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Vulnerabilities in Etherpad Collaboration Tool Allow Data Theft

XSS and Argument Injection Flaws Found in Popular Etherpad Collaboration Tool

Researchers discovered two vulnerabilities in Etherpad, an open-source collaborative real-time editor that allows multiple authors to simultaneously edit a text document. The vulnerabilities can lead to theft or manipulation of documents being edited; and to theft, modification or deletion of all data, and to targeting other internal systems that are reachable from the server.

Etherpad has thousands of deployments worldwide, and millions of users. It can be hosted locally, or used through third-party public instances. The first vulnerability (CVE-2021-34817), found and described by researchers at SonarSource, is an XSS flaw that allows an attacker to take over a user account, including admins, and gain access to the document.

The second flaw (CVE-2021-34816) is an argument injection vulnerability that allows an attacker to execute arbitrary code and system commands to fully compromise the Etherpad instance and its data. This second flaw requires an admin account, which is not a default setting. However, if one exists, the two vulnerabilities can be chained by the attacker to first compromise an admin and then to use the admin privileges to execute arbitrary code on the server.

The XSS flaw exists in the Etherpad chat feature. Messages are stored and available on the server. When a user opens a pad, the chat messages are brought to the front end with HTML elements. During this process, the userId property of a message is inserted into the DOM without properly escaping special characters. An attacker could inject malicious JavaScript into the chat history, which would then be executed. “This enables an attacker,” say the researchers, “to initiate further attack requests in the browser context of the admin.”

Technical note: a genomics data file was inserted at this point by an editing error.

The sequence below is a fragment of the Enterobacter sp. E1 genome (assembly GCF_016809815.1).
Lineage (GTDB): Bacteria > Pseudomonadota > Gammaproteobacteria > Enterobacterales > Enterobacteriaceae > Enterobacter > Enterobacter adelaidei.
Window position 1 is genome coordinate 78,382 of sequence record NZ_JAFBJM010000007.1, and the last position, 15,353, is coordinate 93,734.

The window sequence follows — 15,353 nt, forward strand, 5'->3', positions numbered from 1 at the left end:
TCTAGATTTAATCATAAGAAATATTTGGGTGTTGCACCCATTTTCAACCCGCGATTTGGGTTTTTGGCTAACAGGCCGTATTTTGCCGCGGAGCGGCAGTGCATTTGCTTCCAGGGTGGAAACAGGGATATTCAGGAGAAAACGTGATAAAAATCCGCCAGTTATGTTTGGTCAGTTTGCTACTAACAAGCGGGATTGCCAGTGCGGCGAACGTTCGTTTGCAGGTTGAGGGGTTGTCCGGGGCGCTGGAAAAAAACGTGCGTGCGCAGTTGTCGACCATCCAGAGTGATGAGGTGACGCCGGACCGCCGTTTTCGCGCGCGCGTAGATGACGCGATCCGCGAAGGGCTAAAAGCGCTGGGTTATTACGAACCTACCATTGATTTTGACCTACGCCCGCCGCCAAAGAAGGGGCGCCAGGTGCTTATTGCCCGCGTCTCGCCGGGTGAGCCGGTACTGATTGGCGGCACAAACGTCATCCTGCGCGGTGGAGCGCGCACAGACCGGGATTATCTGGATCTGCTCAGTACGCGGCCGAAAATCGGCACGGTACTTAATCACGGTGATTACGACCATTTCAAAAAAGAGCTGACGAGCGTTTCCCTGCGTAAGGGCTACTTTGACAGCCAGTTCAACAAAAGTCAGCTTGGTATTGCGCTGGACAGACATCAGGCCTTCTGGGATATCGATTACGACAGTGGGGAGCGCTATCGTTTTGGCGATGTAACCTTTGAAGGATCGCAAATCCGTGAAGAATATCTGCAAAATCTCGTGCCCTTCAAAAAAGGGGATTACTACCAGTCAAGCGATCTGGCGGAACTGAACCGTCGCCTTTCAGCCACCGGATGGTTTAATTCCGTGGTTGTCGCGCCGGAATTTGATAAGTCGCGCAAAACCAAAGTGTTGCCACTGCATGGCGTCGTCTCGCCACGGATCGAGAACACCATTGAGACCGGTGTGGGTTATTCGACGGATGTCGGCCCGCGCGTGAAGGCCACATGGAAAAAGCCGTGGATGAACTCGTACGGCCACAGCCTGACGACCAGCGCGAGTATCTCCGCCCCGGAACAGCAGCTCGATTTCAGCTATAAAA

The argument injection flaw involves Etherpad’s admin area where admins can manage plugins, edit settings, and view system information. When a new plugin is to be installed, its name is sent to the backend where the corresponding NPM plugin is called and installed. By first hijacking an admin account via the XSS flaw, the attacker can manipulate this process to specify a malicious package from the NPM repository or to simply use a URL that points to a package on the attacker’s server.

The flaws were reported by the SonarSource researchers to Etherpad on April 6, 2021 and confirmed by Etherpad on the same day. The XSS flaw was fixed by April 8, 2021 and released within Etherpad version 1.8.14 on July 4, 2021. The argument injection flaw has not so far been fixed, but is harder to exploit without the XSS flaw.

The researchers believe that the vulnerabilities may have been present within Etherpad since at least version 1.7.0. It is important that all Etherpad users who have not yet updated to version 1.8.14 do so as soon as possible.

SonarSource is a code analysis firm headquartered in Geneva, Switzerland. It was founded by Olivier Gaudin (CEO), Freddy Mallet (angel investor), and Simon Brandhof (technical lead) in 2008, and raised $45 million from Insight Venture Partners in 2016. In May 2020 it acquired German startup RIPS Technologies, known for its PHP, Java and JavaScript analyzers.

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Kevin Townsend is a Senior Contributor at SecurityWeek. He has been writing about high tech issues since before the birth of Microsoft. For the last 15 years he has specialized in information security; and has had many thousands of articles published in dozens of different magazines – from The Times and the Financial Times to current and long-gone computer magazines.